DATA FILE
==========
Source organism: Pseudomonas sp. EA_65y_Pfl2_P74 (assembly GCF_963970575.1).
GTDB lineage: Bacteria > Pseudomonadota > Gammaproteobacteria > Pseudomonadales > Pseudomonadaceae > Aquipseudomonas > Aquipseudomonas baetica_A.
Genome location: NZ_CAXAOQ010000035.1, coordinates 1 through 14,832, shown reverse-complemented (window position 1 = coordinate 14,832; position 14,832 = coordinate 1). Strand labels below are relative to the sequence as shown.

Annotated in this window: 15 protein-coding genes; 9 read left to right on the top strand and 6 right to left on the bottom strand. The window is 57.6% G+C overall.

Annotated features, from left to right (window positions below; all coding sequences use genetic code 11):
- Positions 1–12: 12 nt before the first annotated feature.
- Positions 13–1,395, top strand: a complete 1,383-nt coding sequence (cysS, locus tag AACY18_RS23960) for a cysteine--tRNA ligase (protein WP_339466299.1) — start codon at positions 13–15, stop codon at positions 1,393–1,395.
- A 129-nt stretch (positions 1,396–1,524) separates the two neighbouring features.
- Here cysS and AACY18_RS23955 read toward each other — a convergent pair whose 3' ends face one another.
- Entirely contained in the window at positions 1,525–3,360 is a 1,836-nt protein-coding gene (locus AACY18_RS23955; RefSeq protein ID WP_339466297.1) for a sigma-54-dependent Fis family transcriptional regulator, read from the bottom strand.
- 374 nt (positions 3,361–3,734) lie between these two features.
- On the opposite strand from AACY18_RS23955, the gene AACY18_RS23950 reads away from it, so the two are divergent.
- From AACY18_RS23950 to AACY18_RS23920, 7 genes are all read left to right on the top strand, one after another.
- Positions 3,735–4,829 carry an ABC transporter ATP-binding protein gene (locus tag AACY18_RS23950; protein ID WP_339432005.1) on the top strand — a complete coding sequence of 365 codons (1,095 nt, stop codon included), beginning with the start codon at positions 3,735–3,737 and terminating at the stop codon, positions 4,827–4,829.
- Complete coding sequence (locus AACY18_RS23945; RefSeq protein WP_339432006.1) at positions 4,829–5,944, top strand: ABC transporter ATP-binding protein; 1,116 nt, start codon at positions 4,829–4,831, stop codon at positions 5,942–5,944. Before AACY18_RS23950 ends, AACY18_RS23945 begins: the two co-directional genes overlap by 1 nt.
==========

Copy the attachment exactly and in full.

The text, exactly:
Source organism: Pseudomonas sp. EA_65y_Pfl2_P74 (assembly GCF_963970575.1).
GTDB lineage: Bacteria > Pseudomonadota > Gammaproteobacteria > Pseudomonadales > Pseudomonadaceae > Aquipseudomonas > Aquipseudomonas baetica_A.
Genome location: NZ_CAXAOQ010000035.1, coordinates 1 through 14,832, shown reverse-complemented (window position 1 = coordinate 14,832; position 14,832 = coordinate 1). Strand labels below are relative to the sequence as shown.

Annotated in this window: 15 protein-coding genes; 9 read left to right on the top strand and 6 right to left on the bottom strand. The window is 57.6% G+C overall.

Annotated features, from left to right (window positions below; all coding sequences use genetic code 11):
- Positions 1–12: 12 nt before the first annotated feature.
- Positions 13–1,395, top strand: a complete 1,383-nt coding sequence (cysS, locus tag AACY18_RS23960) for a cysteine--tRNA ligase (protein WP_339466299.1) — start codon at positions 13–15, stop codon at positions 1,393–1,395.
- A 129-nt stretch (positions 1,396–1,524) separates the two neighbouring features.
- Here cysS and AACY18_RS23955 read toward each other — a convergent pair whose 3' ends face one another.
- Entirely contained in the window at positions 1,525–3,360 is a 1,836-nt protein-coding gene (locus AACY18_RS23955; RefSeq protein ID WP_339466297.1) for a sigma-54-dependent Fis family transcriptional regulator, read from the bottom strand.
- 374 nt (positions 3,361–3,734) lie between these two features.
- On the opposite strand from AACY18_RS23955, the gene AACY18_RS23950 reads away from it, so the two are divergent.
- From AACY18_RS23950 to AACY18_RS23920, 7 genes are all read left to right on the top strand, one after another.
- Positions 3,735–4,829 carry an ABC transporter ATP-binding protein gene (locus tag AACY18_RS23950; protein ID WP_339432005.1) on the top strand — a complete coding sequence of 365 codons (1,095 nt, stop codon included), beginning with the start codon at positions 3,735–3,737 and terminating at the stop codon, positions 4,827–4,829.
- Complete coding sequence (locus AACY18_RS23945; RefSeq protein WP_339432006.1) at positions 4,829–5,944, top strand: ABC transporter ATP-binding protein; 1,116 nt, start codon at positions 4,829–4,831, stop codon at positions 5,942–5,944. Before AACY18_RS23950 ends, AACY18_RS23945 begins: the two co-directional genes overlap by 1 nt.